Connecticut Freedom of Information

The Connecticut Freedom of Information Act (CTFOIA) defines what are public records and the rights of the people to access them.  It was first enacted in 1975.

“‘Public records or files’ means any recorded data or information relating to the conduct of the public’s business prepared, owned, used, received or retained by a public agency, or to which a public agency is entitled to receive a copy by law or contract under section 1-218, whether such data or information be handwritten, typed, tape-recorded, printed, photostatted, photographed or recorded by any other method.”

Disputes or appeals relating to the availability or delivery of public records fall under the review of the the FOI Commission as part of the CTFOIA.  The FOI Commission hears complaints from persons who have been denied access to the records or meetings of public agencies in Connecticut.  Any person denied the right to inspect, to obtain a copy of a public record, or denied access to a meeting of a public agency, may file a complaint against the public agency within 30 days of the denial.  Thereafter, the FOI Commission will conduct a hearing on the complaint after which it will render a decision.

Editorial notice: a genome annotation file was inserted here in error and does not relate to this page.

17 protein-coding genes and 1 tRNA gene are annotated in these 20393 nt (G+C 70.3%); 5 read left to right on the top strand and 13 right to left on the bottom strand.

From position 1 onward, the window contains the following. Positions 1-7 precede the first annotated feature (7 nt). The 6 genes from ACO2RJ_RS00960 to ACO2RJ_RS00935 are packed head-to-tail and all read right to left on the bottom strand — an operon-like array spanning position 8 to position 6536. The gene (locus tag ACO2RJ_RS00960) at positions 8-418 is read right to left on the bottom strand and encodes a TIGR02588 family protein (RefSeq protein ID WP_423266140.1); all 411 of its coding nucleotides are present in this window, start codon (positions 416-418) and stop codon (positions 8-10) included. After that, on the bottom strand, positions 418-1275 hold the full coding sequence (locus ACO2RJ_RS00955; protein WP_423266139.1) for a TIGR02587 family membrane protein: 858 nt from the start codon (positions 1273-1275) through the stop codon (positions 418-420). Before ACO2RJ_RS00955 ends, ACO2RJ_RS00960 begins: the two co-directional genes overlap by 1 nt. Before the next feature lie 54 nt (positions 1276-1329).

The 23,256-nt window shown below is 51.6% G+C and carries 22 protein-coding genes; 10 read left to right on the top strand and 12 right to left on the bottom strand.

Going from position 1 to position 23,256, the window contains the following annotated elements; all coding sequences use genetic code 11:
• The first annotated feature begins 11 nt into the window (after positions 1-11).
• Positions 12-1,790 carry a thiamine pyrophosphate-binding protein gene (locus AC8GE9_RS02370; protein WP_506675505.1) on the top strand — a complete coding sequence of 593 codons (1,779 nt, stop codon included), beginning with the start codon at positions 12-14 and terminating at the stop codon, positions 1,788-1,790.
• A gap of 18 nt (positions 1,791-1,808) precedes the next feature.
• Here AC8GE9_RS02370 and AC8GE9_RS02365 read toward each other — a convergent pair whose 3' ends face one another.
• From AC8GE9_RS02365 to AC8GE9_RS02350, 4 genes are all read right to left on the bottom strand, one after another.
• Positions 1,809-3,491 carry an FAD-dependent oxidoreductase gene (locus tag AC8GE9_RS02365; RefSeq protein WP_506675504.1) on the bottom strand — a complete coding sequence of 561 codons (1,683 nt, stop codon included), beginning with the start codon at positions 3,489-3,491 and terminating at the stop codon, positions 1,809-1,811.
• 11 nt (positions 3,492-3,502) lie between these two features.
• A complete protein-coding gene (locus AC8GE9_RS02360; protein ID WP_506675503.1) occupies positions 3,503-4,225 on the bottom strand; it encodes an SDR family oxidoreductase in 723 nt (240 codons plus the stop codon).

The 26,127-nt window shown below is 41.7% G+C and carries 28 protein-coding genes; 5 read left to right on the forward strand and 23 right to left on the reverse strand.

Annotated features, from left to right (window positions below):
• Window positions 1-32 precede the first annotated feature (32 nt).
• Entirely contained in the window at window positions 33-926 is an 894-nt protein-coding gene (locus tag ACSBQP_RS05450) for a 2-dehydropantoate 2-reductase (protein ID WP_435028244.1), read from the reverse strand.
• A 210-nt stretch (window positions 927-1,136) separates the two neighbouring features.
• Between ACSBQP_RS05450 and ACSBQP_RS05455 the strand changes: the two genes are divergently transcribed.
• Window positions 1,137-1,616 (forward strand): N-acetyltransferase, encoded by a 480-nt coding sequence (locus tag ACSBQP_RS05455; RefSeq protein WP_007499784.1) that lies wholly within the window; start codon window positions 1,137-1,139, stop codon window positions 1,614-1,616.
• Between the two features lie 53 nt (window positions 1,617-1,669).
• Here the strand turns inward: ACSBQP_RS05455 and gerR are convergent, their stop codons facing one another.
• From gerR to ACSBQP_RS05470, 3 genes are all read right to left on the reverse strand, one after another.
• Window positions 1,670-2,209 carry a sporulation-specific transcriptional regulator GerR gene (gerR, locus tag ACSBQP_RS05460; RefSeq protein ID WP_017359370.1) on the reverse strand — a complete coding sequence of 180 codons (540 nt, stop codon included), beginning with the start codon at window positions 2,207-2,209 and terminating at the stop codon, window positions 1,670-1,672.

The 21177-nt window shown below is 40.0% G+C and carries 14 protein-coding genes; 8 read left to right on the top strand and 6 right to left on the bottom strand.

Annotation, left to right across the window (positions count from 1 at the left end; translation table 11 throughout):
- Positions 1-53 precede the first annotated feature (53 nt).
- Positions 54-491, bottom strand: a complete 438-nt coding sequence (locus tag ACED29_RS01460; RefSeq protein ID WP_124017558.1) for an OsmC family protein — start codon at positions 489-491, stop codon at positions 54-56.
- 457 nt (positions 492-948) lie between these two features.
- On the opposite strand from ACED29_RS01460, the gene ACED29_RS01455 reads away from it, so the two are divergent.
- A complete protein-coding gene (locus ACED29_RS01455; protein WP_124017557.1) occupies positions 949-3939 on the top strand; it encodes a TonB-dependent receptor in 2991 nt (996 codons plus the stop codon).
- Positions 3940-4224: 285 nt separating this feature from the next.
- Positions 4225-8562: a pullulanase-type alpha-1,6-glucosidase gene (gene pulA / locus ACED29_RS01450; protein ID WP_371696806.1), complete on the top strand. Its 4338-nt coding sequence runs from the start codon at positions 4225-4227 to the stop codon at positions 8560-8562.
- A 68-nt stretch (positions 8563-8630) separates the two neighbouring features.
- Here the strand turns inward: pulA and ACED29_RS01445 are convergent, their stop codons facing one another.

If the public agency has violated the FOI Act, the FOI Commission can order the disclosure of public records, nullify and void a decision reached during a public meeting, or impose other appropriate relief.  Generally, a hearing is not necessary as the parties are able to resolve their differences with the assistance of an FOI staff attorney who acts as an ombudsman.

 


Inside Connecticut Freedom of Information